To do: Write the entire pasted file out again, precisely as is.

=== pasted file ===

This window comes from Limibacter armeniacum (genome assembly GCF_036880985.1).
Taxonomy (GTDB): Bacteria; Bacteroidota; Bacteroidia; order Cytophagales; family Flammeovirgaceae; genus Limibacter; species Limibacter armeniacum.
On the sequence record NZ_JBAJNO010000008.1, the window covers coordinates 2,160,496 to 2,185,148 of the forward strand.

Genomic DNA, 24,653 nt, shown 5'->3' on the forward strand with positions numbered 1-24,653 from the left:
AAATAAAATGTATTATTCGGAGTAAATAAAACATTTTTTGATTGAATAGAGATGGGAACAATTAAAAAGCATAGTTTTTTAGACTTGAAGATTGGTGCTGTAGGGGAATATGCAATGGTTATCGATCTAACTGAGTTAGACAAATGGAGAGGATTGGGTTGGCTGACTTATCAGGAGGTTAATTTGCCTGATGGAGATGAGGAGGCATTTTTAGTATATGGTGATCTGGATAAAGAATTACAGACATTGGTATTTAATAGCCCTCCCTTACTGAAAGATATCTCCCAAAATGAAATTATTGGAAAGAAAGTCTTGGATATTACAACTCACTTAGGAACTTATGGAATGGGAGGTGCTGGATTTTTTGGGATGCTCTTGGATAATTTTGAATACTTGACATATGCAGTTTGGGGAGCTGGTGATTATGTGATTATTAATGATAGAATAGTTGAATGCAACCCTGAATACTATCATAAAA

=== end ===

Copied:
This window comes from Limibacter armeniacum (genome assembly GCF_036880985.1).
Taxonomy (GTDB): Bacteria; Bacteroidota; Bacteroidia; order Cytophagales; family Flammeovirgaceae; genus Limibacter; species Limibacter armeniacum.
On the sequence record NZ_JBAJNO010000008.1, the window covers coordinates 2,160,496 to 2,185,148 of the forward strand.

Genomic DNA, 24,653 nt, shown 5'->3' on the forward strand with positions numbered 1-24,653 from the left:
AAATAAAATGTATTATTCGGAGTAAATAAAACATTTTTTGATTGAATAGAGATGGGAACAATTAAAAAGCATAGTTTTTTAGACTTGAAGATTGGTGCTGTAGGGGAATATGCAATGGTTATCGATCTAACTGAGTTAGACAAATGGAGAGGATTGGGTTGGCTGACTTATCAGGAGGTTAATTTGCCTGATGGAGATGAGGAGGCATTTTTAGTATATGGTGATCTGGATAAAGAATTACAGACATTGGTATTTAATAGCCCTCCCTTACTGAAAGATATCTCCCAAAATGAAATTATTGGAAAGAAAGTCTTGGATATTACAACTCACTTAGGAACTTATGGAATGGGAGGTGCTGGATTTTTTGGGATGCTCTTGGATAATTTTGAATACTTGACATATGCAGTTTGGGGAGCTGGTGATTATGTGATTATTAATGATAGAATAGTTGAATGCAACCCTGAATACTATCATAAAA